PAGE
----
• i do not need matching mugs


  • i do not need a smoothie maker

Tara's ransomed Tassimo pleading for it's life. Our ruthless founder will offer no mercy.

Tara's ransomed Tassimo pleading for it's life. Our ruthless founder will offer no mercy.

KITCHEN

I actually discovered more things I didn't need in the kitchen. My fiancé and I had a glorious cutlery clean out, and now every time I open my cutlery drawer I feel a little rush of happiness. We got rid of all the wobbly stuff and the pieces with dodgy rust spots – all of the stuff that just got left in the drawer. We’d also managed to accumulate a distressing amount of disposable cutlery from the takeaway. I’ve since resolved to specifically ask for no cutlery or chopsticks to be put in the bag.

I cut down hugely on the amount of baking items I had, which cleared out half a cupboard. I still have everything I need to make a decent cake; I just don’t have everything I would need to launch my own bakery.

Sometimes when you get into a hobby such as cake baking, you can go overboard with the gadgets and gizmos that go with it. Similar to buying an expensive set of golf clubs before the first lesson. To get around this, if at all possible, borrow the equipment you need for the first few months of your hobby. Only then make the expensive commitment.

We’ve recently had a coffee maker crisis. Our Tassimo takes these really non eco-friendly plastic pods that can’t even be recycled. I’ve decided to hold the coffee maker ransom until the company comes up with a better solution.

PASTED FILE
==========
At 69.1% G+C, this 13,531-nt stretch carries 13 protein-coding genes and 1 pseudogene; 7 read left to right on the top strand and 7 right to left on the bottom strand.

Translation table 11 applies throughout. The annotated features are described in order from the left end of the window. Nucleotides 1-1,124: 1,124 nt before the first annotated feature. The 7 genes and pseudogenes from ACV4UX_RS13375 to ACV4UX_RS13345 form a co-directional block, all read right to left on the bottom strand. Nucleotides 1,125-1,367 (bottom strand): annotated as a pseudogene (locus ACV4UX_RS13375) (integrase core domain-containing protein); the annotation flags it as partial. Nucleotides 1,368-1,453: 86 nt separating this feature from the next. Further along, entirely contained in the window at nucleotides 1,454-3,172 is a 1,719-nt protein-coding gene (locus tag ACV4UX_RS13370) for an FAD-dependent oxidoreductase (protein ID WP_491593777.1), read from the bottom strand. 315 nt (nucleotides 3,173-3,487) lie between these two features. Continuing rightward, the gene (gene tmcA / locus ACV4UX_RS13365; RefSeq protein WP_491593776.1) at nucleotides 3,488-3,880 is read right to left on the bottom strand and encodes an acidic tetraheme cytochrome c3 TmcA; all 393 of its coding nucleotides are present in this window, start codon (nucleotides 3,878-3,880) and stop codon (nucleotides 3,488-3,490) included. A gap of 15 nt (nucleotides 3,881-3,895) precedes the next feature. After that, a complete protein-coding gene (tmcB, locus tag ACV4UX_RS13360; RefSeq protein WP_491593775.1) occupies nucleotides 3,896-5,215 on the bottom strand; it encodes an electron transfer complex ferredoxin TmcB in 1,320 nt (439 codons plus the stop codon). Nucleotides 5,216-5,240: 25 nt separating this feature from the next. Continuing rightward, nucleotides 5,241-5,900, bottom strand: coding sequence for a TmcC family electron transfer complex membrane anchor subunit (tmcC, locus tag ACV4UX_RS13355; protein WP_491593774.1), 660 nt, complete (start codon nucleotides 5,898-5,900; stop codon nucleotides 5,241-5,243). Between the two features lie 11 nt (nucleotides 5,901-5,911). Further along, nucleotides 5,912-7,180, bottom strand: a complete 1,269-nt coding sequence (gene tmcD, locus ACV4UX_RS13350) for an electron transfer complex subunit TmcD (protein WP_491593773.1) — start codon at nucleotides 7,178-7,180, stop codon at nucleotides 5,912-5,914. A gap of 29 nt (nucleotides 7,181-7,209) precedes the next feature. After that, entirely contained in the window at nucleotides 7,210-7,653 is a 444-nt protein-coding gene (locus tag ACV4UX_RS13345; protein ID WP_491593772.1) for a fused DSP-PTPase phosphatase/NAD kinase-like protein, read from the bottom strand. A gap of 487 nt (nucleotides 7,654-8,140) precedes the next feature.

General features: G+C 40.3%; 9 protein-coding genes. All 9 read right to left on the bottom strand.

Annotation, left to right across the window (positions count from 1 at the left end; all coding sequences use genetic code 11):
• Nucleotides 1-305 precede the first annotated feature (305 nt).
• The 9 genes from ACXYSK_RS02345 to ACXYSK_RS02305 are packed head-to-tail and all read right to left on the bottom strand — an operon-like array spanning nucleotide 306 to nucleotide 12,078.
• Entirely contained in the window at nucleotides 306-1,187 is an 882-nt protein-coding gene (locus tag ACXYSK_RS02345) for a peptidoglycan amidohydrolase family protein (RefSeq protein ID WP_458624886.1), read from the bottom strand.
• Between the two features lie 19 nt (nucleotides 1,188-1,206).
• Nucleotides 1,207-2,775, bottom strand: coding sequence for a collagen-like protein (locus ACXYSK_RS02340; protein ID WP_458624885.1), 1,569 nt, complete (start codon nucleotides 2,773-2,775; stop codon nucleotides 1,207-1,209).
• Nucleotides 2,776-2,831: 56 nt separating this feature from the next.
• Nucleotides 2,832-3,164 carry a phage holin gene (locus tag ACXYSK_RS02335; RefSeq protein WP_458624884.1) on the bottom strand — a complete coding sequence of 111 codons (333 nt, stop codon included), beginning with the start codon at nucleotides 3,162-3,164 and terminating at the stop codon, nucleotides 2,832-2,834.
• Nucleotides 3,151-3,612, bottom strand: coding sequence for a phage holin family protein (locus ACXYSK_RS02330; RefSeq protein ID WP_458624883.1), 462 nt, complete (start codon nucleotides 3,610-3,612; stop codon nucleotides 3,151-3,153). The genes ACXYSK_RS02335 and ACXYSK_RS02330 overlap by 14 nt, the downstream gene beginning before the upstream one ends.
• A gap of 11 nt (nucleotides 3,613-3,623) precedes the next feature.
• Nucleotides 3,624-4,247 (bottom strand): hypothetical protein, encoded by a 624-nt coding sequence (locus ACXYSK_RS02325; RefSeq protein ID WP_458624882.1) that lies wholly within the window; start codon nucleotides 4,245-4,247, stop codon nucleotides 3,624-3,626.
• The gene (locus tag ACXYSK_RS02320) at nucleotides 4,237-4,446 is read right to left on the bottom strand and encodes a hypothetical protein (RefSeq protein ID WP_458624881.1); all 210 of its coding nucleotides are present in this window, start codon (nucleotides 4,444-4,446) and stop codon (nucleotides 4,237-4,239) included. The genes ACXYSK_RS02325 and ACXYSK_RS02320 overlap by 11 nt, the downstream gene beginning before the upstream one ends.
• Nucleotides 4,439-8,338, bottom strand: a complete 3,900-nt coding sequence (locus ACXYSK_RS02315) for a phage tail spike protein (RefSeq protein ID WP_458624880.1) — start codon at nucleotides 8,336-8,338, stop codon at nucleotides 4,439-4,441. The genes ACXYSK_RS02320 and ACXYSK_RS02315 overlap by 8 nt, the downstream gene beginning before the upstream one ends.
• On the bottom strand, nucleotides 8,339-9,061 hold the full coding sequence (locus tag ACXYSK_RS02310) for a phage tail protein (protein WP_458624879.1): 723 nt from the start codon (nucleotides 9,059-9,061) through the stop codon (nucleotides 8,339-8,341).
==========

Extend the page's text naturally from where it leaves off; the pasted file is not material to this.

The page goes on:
Wasn’t there a smoothie maker suspiciously sitting in your house most of last year?

Well after saying I wouldn’t buy a smoothie maker, my flatmate was given a NutriBullet and we all got hooked on morning smoothies. When we moved out, my fiancé bought us our own. We know that we will use it because we have used it for several months now, so it’ll be a good investment going forward.s

When looking back on this list, I laughed because just last week I was thinking it would be nice to have matching mugs. Sometimes it can be tempting to buy things for a life you don’t really have. I might have friends over to dinner, but rarely for coffee. They're also the kind of friends who will find more joy in my “Don’t Let the Muggles Get You Down Mug” than a matching set of elegant china.


It's the circle of shoes - and they all move Tara.

It's the circle of shoes - and they all move Tara.

  • i do not need a watch

  • i do not need any more than 8 pairs of shoes (trainers, summer flats, winter flats, flip flops, heeled, winter boots, hiking boots, wellies, slippers)

  • i do not need more than a capsule wardrobe

CLOTHES AND ACCESSORIES

I’ve gained a ring (an engagement ring) and bracelet since writing this piece. My friends and family know better than to buy me bits of jewellery now, but when my sister-in-law saw a bracelet with the symbol of my new start-up on it, she rightly thought I’d love it.

Tara's Jewellery

These extra pieces add a little bit more stress (when I thought I'd misplaced the ring) and extra thought to my day. However, they represent my love and purpose, and they complete the button necklace I wear everyday which symbolises my identity.  To have them on my person reminds me of what’s important.